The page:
11 responses to “Leadership Development in Africa – Part I

  1. Jeruto chepkwony

    Dear Paul and Lex
    I think Africa has a long way to go into adapting the ideas of the ideal leader. In Europe, children learn to have their own ideas and opinions from the moment they can say no or yes, while in Africa, independent thinking and giving your own opinion, is still very limited. African leaders need to embrace the new ideas of modern functional leadership.
    The article is inspiring and looking forward for the next article

    Jeruto Chepkwony

  2. Dear Paul & Lex,

    I totally agree with you that good leadership is key to the (economic) development of Africa. However, African politics is still to a large extent dominated by neo-patrimonialism and corruption. I am not sure whether the western approach of good leadership is the ideal approach for change. Democracy is what created the current collection of African leaders. The following TED Talk is really inspiring:

    Henk Veldman

  3. This is a good article. The African or black African has to deal with inferiority complex having been colonised by a more civilised colonial master and then coupled with this is the issue of religion-Christianity and Islam that emphasises total submission and low self esteem. Reward in heaven and the poor standard of Education. These mitigate against the sence of leadership in a typical black African.

  4. I don’t really see anything in this article that particularly distinguishes development of African leadership from the development of leaders anywhere else: the competencies are basically the same, skills sets are the same or very similar, challenges are the same, etc. Nothing new here….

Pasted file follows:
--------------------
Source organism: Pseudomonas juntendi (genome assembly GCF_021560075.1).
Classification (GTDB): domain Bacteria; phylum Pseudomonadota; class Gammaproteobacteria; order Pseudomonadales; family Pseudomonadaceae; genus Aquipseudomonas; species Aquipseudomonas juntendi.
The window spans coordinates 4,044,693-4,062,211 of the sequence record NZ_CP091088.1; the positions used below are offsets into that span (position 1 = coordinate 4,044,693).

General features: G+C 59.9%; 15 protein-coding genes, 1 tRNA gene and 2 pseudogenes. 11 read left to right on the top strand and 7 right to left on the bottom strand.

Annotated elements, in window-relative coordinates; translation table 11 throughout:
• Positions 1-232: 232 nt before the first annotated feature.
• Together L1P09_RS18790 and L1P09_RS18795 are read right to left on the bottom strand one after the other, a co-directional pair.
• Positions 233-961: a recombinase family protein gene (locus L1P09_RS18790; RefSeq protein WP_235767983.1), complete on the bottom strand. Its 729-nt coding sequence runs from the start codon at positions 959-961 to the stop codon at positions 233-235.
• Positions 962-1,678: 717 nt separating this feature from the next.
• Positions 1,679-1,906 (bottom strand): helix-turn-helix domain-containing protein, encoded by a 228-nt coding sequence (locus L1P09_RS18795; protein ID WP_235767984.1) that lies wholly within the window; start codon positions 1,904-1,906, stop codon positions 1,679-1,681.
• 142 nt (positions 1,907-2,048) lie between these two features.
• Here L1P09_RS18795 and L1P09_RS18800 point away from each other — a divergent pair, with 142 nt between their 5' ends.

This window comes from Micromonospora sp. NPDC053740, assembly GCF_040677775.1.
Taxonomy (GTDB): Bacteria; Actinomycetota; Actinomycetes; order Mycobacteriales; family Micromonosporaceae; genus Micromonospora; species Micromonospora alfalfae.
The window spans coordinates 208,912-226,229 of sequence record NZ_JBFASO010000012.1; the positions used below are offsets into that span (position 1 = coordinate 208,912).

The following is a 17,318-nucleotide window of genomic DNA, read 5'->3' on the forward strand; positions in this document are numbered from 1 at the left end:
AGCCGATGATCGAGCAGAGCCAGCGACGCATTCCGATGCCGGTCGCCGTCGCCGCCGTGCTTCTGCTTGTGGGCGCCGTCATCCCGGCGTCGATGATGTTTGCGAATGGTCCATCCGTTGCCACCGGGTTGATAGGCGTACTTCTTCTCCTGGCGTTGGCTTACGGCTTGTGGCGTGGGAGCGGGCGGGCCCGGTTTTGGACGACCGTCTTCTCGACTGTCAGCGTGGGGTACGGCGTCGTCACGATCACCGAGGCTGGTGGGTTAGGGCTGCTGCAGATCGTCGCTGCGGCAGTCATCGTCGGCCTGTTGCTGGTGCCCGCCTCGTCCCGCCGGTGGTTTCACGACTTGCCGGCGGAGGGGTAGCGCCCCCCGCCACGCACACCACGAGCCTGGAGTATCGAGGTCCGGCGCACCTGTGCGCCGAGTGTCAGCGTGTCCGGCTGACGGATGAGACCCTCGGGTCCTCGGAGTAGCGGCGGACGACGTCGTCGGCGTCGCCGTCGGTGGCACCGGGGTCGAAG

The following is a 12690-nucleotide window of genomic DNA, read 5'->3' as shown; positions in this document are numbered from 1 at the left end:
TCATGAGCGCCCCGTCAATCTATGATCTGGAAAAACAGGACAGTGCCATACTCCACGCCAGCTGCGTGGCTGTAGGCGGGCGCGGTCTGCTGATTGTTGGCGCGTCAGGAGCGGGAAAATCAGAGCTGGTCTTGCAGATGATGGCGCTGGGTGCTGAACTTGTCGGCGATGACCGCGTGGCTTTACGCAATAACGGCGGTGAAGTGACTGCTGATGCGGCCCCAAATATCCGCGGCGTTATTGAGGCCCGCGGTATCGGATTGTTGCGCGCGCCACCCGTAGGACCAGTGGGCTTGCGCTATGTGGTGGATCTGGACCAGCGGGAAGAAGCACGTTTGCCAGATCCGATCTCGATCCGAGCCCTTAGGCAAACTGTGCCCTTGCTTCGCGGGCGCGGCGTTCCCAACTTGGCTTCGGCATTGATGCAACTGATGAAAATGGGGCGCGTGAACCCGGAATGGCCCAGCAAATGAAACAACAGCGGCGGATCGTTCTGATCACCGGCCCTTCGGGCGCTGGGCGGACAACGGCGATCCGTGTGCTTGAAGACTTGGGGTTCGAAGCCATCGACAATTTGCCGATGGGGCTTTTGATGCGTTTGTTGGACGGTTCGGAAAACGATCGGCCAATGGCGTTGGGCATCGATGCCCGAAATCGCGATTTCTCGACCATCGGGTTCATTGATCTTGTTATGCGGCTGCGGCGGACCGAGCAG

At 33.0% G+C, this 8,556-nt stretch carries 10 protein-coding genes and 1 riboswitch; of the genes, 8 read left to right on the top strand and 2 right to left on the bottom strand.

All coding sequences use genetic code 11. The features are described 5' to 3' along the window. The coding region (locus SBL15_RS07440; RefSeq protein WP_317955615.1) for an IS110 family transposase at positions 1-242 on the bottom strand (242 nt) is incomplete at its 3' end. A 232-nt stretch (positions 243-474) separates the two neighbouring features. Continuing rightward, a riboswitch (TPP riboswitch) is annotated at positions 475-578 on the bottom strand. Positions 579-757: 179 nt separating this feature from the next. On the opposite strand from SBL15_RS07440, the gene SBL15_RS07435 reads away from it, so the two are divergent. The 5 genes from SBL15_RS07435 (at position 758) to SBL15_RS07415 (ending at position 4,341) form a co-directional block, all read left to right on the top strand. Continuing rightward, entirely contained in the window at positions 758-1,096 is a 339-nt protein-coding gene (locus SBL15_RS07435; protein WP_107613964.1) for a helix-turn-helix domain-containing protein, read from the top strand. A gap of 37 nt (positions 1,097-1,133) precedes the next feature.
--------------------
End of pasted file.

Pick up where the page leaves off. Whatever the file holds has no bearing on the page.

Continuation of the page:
5. I quite agree with the view of the author , however I would like to add here that, long period of undemocratic governance has affected leadership style in both public and private sectors. Most functional leaders see their subordinate as a threat especially if the subordinate is an expressive type.
    Also, most functional leaders are yet to embrace the culture of leaders as a coach / teacher instead of leaders as a military dictator approach.

    To add some point to this, I think leadership in africa is greatly influenced by the hallow effect syndrom.People are made to manage others based on their hard skills, I would like to suggest that organisations should try as much as they could to differentiate between leaders as a function of hard skills as against soft skills. Most functional leaders with good technical skill hardly make excellent leaders as they lack the neccessary soft skills required to motivate and lead others . if organisations wants to move people with strong technical skills to take over management positions, then adequate leadership/ management trainings should be administered. Organistaions should make leadership training a must for every one designated to manage others or best there should be provisions for what i would term “Hard managers- Technical adminstrtors”) and “Soft Managers- non technical or leaders”